“Every time we’re here, it’s a hot, sweaty mess,” said Fitz and The Tantrums frontman and founder Michael Fitzpatrick at the start of the neo-soul band’s high-energy set at Upstate Concert Hall on Wednesday night.
The Los Angeles band has toured relentlessly the past 11 years, playing four shows at the Clifton Park club. The six-piece group also came through the area in 2014 for a soggy Alive at Five concert in Albany that ended up at the rain location underneath Interstate 787 — considered the worst concert location in the Capital Region for its highway atmospherics and acoustics.
After that less-than-stellar show, The Tantrums reportedly were happy to return to Upstate Concert Hall. On Wednesday, they were met with an enthusiastic crowd of over 900 fans who sang along to vibrant, hand-clapping tunes like “Get Right Back” and “Spark” that gave the start of the show its animated, sweaty energy.
Descriptions of Fitz and The Tantrums often refer to the group’s Motown-inspired flair, in part due to the retro stylings of the band’s first hit, “Moneygrabber.” But the Tantrums are just as much a fun pop band, with a new wave sheen to complement Fitzpatrick’s flashy two-toned hair, blonde in front and black in the back.
Much of the band’s appeal comes from the synergy between Fitzpatrick and frontwoman Noelle Scaggs, a powerhouse singer with the energy of a fitness instructor. A person could get breathless just watching Scaggs bounce joyously across the stage.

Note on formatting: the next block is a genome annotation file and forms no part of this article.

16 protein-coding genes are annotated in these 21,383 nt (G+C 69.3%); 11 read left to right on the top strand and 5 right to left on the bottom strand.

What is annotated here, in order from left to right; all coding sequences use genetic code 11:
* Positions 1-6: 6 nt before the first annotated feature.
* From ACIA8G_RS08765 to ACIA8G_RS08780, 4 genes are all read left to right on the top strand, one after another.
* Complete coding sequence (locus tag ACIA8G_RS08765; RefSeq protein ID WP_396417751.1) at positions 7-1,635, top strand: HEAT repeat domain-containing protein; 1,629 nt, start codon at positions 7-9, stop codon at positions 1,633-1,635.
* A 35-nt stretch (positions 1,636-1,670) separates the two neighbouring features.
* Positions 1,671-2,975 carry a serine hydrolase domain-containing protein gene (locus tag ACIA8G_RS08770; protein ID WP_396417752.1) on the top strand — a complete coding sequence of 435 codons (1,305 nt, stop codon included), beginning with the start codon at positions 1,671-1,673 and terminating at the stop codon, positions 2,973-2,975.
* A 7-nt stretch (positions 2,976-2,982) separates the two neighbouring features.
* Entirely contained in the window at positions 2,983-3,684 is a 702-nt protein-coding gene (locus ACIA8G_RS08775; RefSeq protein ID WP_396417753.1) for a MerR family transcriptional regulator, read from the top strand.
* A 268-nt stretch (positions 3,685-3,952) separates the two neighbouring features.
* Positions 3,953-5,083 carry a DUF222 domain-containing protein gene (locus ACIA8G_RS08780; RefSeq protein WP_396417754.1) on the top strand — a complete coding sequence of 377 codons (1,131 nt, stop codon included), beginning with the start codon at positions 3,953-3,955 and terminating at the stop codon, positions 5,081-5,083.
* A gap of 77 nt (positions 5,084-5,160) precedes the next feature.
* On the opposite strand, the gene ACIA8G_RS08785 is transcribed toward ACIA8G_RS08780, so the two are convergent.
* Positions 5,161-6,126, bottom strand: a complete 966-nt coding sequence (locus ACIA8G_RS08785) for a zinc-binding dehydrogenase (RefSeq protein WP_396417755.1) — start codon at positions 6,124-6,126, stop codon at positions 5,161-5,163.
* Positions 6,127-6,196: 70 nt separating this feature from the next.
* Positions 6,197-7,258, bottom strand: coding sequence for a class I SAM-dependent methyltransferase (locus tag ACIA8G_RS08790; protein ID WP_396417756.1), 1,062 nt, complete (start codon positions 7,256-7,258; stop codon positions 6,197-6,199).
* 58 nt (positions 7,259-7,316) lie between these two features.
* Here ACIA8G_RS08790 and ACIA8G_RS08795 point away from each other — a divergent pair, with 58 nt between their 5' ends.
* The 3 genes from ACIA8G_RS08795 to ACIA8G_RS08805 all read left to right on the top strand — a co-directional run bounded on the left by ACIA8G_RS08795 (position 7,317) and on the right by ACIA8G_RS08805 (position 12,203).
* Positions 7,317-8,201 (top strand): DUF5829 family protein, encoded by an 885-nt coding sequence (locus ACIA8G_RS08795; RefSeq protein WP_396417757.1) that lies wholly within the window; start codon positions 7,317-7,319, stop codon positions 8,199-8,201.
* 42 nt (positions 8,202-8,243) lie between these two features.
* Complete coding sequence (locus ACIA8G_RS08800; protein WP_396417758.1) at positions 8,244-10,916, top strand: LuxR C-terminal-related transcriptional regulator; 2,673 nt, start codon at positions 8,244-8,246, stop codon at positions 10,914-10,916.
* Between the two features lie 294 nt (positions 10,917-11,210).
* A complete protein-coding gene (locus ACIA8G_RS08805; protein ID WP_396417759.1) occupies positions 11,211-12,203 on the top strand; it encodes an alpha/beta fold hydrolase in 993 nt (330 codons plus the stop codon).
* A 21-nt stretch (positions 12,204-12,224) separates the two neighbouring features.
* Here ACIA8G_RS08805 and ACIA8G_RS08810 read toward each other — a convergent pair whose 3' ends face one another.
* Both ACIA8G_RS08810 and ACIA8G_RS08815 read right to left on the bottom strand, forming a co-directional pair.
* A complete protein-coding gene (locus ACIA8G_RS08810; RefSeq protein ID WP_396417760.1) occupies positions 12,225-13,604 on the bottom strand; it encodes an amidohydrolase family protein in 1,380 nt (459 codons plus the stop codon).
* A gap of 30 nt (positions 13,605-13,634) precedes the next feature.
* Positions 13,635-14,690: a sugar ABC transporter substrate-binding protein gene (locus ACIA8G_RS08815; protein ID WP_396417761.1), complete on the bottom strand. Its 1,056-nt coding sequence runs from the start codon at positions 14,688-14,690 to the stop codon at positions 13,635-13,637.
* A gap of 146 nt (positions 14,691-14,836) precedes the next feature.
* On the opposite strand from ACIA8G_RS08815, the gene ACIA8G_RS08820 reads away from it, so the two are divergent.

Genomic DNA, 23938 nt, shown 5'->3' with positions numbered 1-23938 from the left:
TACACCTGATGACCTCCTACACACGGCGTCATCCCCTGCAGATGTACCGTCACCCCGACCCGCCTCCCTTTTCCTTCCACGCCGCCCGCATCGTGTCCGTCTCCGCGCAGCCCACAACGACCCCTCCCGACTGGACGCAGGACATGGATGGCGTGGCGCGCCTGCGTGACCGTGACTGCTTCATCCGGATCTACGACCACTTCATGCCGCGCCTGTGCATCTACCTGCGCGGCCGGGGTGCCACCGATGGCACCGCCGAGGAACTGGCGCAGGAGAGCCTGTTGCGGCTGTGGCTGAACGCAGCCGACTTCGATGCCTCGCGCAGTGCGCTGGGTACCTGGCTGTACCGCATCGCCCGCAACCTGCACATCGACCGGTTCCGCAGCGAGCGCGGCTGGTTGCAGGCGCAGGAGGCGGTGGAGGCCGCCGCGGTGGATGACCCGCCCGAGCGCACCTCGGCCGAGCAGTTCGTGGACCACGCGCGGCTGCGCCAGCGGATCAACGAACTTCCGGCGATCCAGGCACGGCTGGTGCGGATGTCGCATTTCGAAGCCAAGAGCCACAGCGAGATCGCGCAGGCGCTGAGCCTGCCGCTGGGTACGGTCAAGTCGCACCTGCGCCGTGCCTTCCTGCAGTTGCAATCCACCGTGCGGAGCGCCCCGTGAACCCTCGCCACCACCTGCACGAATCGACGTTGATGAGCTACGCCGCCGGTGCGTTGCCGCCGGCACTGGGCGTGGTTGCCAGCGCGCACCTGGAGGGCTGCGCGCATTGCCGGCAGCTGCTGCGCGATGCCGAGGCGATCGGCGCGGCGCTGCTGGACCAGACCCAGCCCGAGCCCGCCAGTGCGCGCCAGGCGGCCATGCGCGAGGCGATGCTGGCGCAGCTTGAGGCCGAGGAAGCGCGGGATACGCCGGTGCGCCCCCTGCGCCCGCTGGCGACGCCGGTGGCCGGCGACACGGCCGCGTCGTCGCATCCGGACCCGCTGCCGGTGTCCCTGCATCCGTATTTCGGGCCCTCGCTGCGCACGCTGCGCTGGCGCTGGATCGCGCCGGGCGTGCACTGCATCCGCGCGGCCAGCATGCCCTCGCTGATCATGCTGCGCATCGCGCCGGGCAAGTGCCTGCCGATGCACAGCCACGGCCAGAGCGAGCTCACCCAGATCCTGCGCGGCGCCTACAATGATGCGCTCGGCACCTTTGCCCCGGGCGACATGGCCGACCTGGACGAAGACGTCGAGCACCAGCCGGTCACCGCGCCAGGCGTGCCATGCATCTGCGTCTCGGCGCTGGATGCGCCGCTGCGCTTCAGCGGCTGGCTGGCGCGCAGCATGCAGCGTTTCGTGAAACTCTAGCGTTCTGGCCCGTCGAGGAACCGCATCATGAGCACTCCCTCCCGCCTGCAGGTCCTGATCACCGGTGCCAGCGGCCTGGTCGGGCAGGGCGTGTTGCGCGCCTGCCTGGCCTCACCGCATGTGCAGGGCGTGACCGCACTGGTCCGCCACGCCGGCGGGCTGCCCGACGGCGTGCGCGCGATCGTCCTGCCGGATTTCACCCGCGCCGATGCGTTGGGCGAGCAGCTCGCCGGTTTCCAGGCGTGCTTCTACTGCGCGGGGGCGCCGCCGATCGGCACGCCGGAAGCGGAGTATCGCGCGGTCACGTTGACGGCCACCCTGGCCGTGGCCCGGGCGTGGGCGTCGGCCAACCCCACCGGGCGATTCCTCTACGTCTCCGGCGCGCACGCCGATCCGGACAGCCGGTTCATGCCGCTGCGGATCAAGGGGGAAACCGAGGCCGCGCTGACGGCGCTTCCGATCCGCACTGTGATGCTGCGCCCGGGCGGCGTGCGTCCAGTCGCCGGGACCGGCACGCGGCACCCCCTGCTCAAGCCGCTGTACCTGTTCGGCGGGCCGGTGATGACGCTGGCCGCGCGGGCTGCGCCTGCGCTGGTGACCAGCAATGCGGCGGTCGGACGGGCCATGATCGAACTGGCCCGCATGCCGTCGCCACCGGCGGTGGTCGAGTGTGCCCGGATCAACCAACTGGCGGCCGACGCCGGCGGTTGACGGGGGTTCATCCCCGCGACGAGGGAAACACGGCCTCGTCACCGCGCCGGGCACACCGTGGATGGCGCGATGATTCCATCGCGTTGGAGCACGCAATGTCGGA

She often played the role of a hype woman, keeping the momentum going and involving the crowd in dynamic tunes like “Fools Gold,” “Roll Up,” and “Complicated,” the latter a song about a messy relationship that started with a skronky saxophone solo by James King.
Much of the set contained such high-energy, super catchy fare, including “Out of My League,” “Break the Walls,” and “6am.”
From their new album, “All the Feels,” the band debuted the self-confessional “I Need Help” as well as the bouncy “OCD” and “Livin’ for the Weekend.”
“This song is for anyone who’s been following the band since the beginning,” said Fitzpatrick before their best-known hit “Moneygrabber,” a 60s-inspired soul song that never seems to get old.
“It’s amazing to see a rock band that makes people act like they’re at a rave,” marveled a concert goer as fans in front of the stage jumped and waved their hands in the air to “Hands Up.”
Smoke cannons fired onstage to kick off the encore of “Handclap,” “All the Feels,” and “The Walker,” as confetti rained from the club ceiling.
Show opener Twin XL, a trio from Los Angeles, had a modern electro-pop sound that seemed a bit more focus-group tested on self-consciously slick tunes like “Sunglasses” and “Messy.”